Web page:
As news of the novel coronavirus — dubbed “COVID-19” by the World Health Organization — makes headlines as it spreads through China and the rest of the world, most attention has been directed towards prevention and quarantine. While properly washing your hands and avoiding crowds is a good idea if you live near an area that has reported cases, it’s important to also take steps to boost your immune system in case you actually come in contact with the virus so the body can effectively fight back.
The immune system is designed to fight off infection and disease. It has a number of ways to detect and destroy anything it recognizes as foreign to your body, including bacteria, viruses, fungi, parasites or unhealthy cells such as cancer cells.
Viruses need the cell machinery in order to produce their own proteins. They are intracellular parasites that can only replicate inside cells, which is one of the reasons they’re not considered to be alive. The most effective mechanisms of the innate response against viral infections are mediated by interferon and by the activation of natural killer (NK) cells.
The strength of the immune system varies from person to person and, what’s more, from day to day because its ability to fight off infection fluctuates depending on many factors. Here are a couple of things you can do to keep your immune system in check during the COVID-19 outbreak.
With all the daily headlines sowing doom and gloom about the novel coronavirus, it’s easy to stress over it. Some are so panicked that they’ve begun stockpiling basic goods and food. It’s a good idea to be prepared for any major emergency — and this includes a viral outbreak — however bear in mind that stress hormones tax the immune system, making its response to viral infections less effective.
In short supply, the stress hormone cortisol can boost immunity by limiting inflammation. But, once it crosses a certain threshold, too much cortisol in the blood opens the door for more inflammation. Stress also negatively impacts the production of lymphocytes — the white blood cells that are the body’s first line of defense against infection — putting you at risk of viral disease.
During this particularly stressful period, try not to panic because you’ll only make matters worse. Remember, the effects of stress are cumulative, meaning even ordinary, day-to-day activities can eventually lead to more serious health issues.
“We already know that, for the vast majority of people that are already healthy, this is really more of an inconvenience to a lot of them than something that can be fatal or life-threatening,” said Dr. Caroline Sokol, an immunology researcher at Massachusetts General Hospital.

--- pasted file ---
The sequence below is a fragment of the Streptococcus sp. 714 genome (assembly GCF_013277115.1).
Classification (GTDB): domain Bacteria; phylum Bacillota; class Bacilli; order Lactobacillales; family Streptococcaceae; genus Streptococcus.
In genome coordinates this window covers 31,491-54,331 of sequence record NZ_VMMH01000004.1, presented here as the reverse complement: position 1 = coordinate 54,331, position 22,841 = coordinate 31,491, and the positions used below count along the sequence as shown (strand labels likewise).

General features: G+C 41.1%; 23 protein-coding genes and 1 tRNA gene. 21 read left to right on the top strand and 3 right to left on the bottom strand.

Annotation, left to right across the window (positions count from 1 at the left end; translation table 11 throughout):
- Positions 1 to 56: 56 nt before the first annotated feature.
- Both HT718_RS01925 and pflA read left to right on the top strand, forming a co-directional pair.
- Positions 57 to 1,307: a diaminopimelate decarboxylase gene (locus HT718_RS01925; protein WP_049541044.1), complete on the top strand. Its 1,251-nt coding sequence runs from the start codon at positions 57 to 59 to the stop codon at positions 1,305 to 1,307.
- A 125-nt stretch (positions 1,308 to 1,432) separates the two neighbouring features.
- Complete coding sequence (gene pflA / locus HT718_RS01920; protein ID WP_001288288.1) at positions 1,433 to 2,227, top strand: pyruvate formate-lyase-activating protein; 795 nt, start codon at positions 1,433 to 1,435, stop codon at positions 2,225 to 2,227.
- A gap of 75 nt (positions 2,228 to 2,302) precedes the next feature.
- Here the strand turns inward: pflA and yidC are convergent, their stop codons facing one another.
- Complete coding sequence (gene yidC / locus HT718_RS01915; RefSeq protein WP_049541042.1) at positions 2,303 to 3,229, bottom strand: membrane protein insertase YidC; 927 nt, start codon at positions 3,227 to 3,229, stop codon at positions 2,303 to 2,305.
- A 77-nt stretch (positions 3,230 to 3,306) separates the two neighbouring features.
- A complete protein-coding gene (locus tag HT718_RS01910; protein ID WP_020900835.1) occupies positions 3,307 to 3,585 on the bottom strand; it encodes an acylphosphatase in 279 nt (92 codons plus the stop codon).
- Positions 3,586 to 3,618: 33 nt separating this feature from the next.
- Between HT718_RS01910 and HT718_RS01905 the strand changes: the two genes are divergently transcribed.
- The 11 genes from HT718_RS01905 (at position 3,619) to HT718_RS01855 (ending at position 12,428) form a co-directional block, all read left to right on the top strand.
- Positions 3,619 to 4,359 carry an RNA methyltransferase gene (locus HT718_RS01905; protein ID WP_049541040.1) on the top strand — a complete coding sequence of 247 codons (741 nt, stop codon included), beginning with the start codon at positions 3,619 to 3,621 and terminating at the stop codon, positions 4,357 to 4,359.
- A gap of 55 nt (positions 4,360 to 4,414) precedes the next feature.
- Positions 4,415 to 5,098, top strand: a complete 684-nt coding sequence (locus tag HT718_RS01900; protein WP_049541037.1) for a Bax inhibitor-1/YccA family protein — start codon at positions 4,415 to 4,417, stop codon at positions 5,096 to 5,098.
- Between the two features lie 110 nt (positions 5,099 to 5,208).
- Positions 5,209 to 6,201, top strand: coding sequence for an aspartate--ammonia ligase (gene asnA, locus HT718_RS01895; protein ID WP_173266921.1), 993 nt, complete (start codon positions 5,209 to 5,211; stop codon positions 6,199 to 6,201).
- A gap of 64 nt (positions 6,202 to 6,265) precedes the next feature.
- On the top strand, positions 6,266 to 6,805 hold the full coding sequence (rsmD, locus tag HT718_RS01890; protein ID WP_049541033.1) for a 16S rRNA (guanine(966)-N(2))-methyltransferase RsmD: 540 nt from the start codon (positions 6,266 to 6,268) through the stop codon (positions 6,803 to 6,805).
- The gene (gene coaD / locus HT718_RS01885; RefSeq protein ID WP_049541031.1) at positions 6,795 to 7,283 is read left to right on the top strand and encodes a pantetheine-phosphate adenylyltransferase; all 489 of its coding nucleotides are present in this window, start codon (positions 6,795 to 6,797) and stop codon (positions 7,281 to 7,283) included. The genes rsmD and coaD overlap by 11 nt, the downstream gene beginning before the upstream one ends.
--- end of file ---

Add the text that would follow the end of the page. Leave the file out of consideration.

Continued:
To relieve stress, take breaks when you feel burned out and try to practice some relaxation techniques such as mindfulness, meditation, or positive thinking.
Exercise but don’t go overboard
Regular exercise promotes cardiovascular health, lowers blood pressure, helps control body weight, and offers protection against diseases. Exercise also improves blood circulation, allowing immune system cells to move through the body more freely and do their job more effectively.
Although scientists have yet to establish a direct link between exercise and immune system health, it’s reasonable to presume that moderate regular exercise can help prevent disease by promoting overall health.
However, intense exercise can cause inflammation in the body that may send the immune system into overdrive. So, try not to take things overboard especially during times of seasonal viral outbreaks.
Eat a balanced diet with fruits and vegetables
The immune system is the body’s natural defense system, and like any army, its warriors need sustenance. It’s rather well established that people who live in poverty and are malnourished are more vulnerable to infectious diseases.
Although there are have been few studies that tie the effects of nutrition directly to the development of infectious diseases, there is evidence pointing to the fact that various micronutrient deficiencies — such as those of zinc, selenium, iron, copper, folic acid, and vitamins A, B6, C, and E — can alter the immune response in animals.
Make sure you eat a balanced diet with fruits and vegetables in order to receive the right proportion of micronutrients.
Smoking tobacco has several effects on immune system health, such as:
- greater susceptibility to infections such as pneumonia and influenza;
- more severe and longer-lasting illnesses;
- lower levels of protective antioxidants (such as vitamin C), in the blood.
Get enough sleep
Studies show that people who don’t get quality sleep or enough sleep are more likely to get sick after being exposed to a virus.
When we sleep, the body releases proteins called cytokines while sleep deprivation decreases their production. Cytokines are paramount during times of infection or inflammation. What’s more, the production of antibodies and immune cells is reduced when you don’t get enough sleep.
The optimal amount of sleep for most adults is between 7 and 8 hours. However, school-aged children and teenagers might need up to 10 hours of sleep.
A note on supplements. Although you’ll find bottles of pills and herbal supplements claiming to promote immunity or otherwise boost the immune system, there is no evidence that they actually bolster immunity.
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